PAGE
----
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Michelle Lab4

Page history last edited by Michelle Lee 9 years ago

Part a

 

part 1
a. Post a copy of your new code in your lab writeup.
int sensorPin = A0;    // select the input pin for the potentiometer
int ledPin = 9;      // select the pin for the LED
int sensorValue = 0;  // variable to store the value coming from the sensor

void setup() {
  // declare the ledPin as an OUTPUT:
  pinMode(ledPin, OUTPUT);  
}

void loop() {
  // read the value from the sensor:
  sensorValue = analogRead(sensorPin)/4;   
  // turn the ledPin on
  analogWrite(ledPin, sensorValue);  

}

part 2

a. Based on the readings from the serial monitor, what is the range of the analog values being read?

0-1023

 

b. How many bits of resolution does the analog to digital converter (ADC) on the Atmega328 have? How many are you really using with the range of voltages you're seeing?

 

part 3

 

a. What resistance do you see with a Multimeter when the sensor is flat? When it is bent?

9 kohm - 33kOhm

 

b. What kind of voltages should we expect for the Arduino pin based on the sensor resistance? 

1.4517 V - 3.9 V

 

V= IR

At 9 kohms

I=0.0001613 amp

I*9,000 ohms = 1.4517V

 

at 33 kohms

I=0.0001190 amp

I*33,000=3.9 V

 

 

c. How does the range of the LED's brightness change compared to the potentiometer?

 

It's a lot smaller.  The range for potentiometer is 0-1023, whereas the flex sensor has a range from 440-719

 

 

Incorporate the LCD or serial monitor into your fading LED/potentiometer code so that you can read out the exact analog value that you are reading in on Analog Pin 0. It's your own lowly multimeter! Change the LED fading code values so that you get the full range of output voltages from using your Flex sensor.

 

d. Include a copy of your Lowly Multimeter code in your lab write-up.




int sensorPin = A0;    // select the input pin for the potentiometer
int ledPin = 9;      // select the pin for the LED
long sensorValue = 0;  // variable to store the value coming from the sensor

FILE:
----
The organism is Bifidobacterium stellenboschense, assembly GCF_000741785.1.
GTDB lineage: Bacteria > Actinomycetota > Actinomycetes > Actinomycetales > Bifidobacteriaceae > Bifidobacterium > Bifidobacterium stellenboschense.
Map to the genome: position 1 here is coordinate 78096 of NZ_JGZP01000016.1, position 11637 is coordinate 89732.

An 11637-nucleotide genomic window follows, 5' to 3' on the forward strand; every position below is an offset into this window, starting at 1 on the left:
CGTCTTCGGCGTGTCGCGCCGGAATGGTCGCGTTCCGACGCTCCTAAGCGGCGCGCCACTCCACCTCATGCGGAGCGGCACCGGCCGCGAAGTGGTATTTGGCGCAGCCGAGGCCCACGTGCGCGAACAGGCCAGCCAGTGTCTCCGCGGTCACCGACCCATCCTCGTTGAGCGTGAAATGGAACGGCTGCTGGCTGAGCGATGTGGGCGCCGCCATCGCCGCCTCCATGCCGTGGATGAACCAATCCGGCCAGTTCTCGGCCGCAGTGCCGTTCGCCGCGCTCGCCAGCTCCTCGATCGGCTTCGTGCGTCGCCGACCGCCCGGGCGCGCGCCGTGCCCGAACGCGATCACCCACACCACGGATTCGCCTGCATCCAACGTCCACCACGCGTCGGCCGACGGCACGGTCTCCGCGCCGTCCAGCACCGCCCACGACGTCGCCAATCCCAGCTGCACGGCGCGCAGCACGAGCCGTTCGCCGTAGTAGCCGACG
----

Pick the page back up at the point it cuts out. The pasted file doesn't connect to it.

long sensorMax = 750;
long sensorMin = 450;

void setup() {
  // declare the ledPin as an OUTPUT:
  pinMode(ledPin, OUTPUT);  
  Serial.begin(9600);
}

void loop() {
  // read the value from the sensor:
     sensorValue = (((long)analogRead(sensorPin)- sensorMin)*255) /((sensorMax-sensorMin));
     if (sensorValue < 0)
       sensorValue = 0;
     if (sensorValue > 255)
       sensorValue = 255;
     Serial.println(sensorValue);
     delay(10);
// turn the ledPin on
  analogWrite(ledPin, sensorValue);  
}

part 4

 

a. What resistance values do you see from your force sensor?

0.5 kOhm

 

b. Include a copy of your FSR thumb wrestling code in your lab write-up.

 

void setup() {
  // initialize the serial communication:
  Serial.begin(9600);
}

void loop() {
  // send the value of analog input 0:
  String string = analogRead(A0);
  string.concat("  vs   ");
  string.concat(analogRead(A3));  
  Serial.println(string);
  // wait a bit for the analog-to-digital converter
  // to stabilize after the last reading:


}
part B

 

1.

a. Describe the voltage change over sensing range of the sensor.

The voltage at first is low (because the light can't be reflected into the receiver when your hand is too close), then spikes to around 2.7 at around 10cm -15 cm. Then the voltage drops exponentially to the distance.

 

a. Include your accelerometer read-out code in your write-up.

 

 

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part D

 

1.

a. Turn in a copy of your final state diagram.

 

 

2.

a. How many byte-sized data samples can you store on the Atmega328?

1KB

b. How would you get your analog data from the ADC to be byte-sized?

Divide it by four!

YouTube plugin error

 

Comments (1)

Wendy Ju said

at 4:01 pm on May 25, 2011

Like the Kite flying application!

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